In Borges’ Library of Babel, the titular library contains the books from all universes, thoughts, and dreams. Everything that ever could be is there. And among the many marvels described are maps that were made so well that eventually they perfectly emulated the place they were supposed to represent. And so do we continue forward with our endeavors into Virtual Reality. Particularly because of our capacity to continually improve our representations of the world–all the way from radio, through black and white television, to full scale, high-depth, dramatic story telling on HBO.
Our representations are getting closer and closer to the real thing in terms of appearance and feel. But when virtual reality catches up, as it is getting closer and closer to doing, what ought this to teach us about human teleology? If we can create the exact same game we are already in, why would we not simply live better within this world now rather than spend our time longing after a pretend world in which we act in essentially the same way we could act in this one?
So, is the goal of living within this reality–which is perhaps given away from the verb in the first clause–to represent reality as best we can through images, sounds, and words and whatever other symbols we can come up with? Well, let me ask you this: if we were to perfectly simulate the reality in which we live, under that notion, what then would be the purpose of living within the simulated reality? What goal would we pursue? Of course if representation were the key, then we would attempt to create a representation of the simulated reality within the simulated reality we had already created and so on ad infinitem. Because of this infinite regress, one immediately notices that the point of existence within reality is not simply to represent reality, but to live within it. Otherwise, one is attempting the following action:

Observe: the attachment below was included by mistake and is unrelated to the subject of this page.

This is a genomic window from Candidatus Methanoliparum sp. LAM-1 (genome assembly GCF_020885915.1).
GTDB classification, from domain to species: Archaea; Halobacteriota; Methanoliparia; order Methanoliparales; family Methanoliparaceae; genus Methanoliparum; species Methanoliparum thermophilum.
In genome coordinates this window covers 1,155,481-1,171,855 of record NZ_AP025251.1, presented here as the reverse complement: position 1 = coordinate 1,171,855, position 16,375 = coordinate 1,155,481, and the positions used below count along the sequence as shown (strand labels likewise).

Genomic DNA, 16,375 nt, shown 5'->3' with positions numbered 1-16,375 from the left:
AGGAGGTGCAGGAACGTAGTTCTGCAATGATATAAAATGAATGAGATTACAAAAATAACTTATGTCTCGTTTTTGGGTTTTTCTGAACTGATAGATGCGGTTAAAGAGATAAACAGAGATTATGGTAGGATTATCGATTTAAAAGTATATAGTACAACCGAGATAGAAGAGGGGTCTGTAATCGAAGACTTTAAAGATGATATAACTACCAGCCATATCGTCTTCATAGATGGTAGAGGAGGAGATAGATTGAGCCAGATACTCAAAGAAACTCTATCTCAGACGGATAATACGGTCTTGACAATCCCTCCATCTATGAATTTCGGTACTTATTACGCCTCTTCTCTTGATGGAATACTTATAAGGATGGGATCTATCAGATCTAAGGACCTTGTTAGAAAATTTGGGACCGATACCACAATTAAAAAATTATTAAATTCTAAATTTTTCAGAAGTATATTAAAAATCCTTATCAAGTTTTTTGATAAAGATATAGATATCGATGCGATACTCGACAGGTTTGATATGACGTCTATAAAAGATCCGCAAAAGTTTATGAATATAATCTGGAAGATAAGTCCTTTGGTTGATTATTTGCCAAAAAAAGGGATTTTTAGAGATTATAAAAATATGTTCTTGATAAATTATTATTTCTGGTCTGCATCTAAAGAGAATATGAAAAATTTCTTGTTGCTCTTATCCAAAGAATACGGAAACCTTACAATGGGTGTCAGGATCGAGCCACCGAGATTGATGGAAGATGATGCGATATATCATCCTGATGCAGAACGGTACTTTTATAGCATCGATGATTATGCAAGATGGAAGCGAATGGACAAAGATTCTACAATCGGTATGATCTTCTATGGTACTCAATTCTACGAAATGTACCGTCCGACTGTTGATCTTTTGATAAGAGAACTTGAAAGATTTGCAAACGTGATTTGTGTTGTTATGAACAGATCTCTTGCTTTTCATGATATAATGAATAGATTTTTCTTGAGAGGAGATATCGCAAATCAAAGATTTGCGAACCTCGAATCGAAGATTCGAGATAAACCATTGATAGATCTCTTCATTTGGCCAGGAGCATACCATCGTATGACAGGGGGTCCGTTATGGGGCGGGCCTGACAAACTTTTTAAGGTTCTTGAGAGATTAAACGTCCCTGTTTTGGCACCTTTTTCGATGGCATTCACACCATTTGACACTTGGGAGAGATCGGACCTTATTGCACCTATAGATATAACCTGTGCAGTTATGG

Of course the image above is that of Zeno’s Paradox of Motion whereby an object which continually covers the relative measure of “half the distance” to an object never reaches it. This, like Achilles attempting to catch the tortoise, never results in contact because the motion of course is relative. If one only ever covers half the distance, the relationship of distance between archer and target, or subject and object is always maintained, of course. Such is the problem with representations of reality. As they come from a subject existent within reality, the very relationship between the subject and the object will always be expressed in the subjective representation of the object, and therefore will always be subjective, or “not totally objective.” This is also expressed quite poignantly by the basic tenet of Quantum Mechanics: by perceiving an event, one changes the event.
It has therefore been shown that one cannot perfectly represent reality, and in fact, even if one could, there would be no point, for the function of living within reality is to understand it, not to create one’s own simulated version of it. For in creating one’s own reality, one would then have to live within it, like Milton’s Satan, so keen to create his own Pandaemonium. Better to serve in heaven or to rule in hell?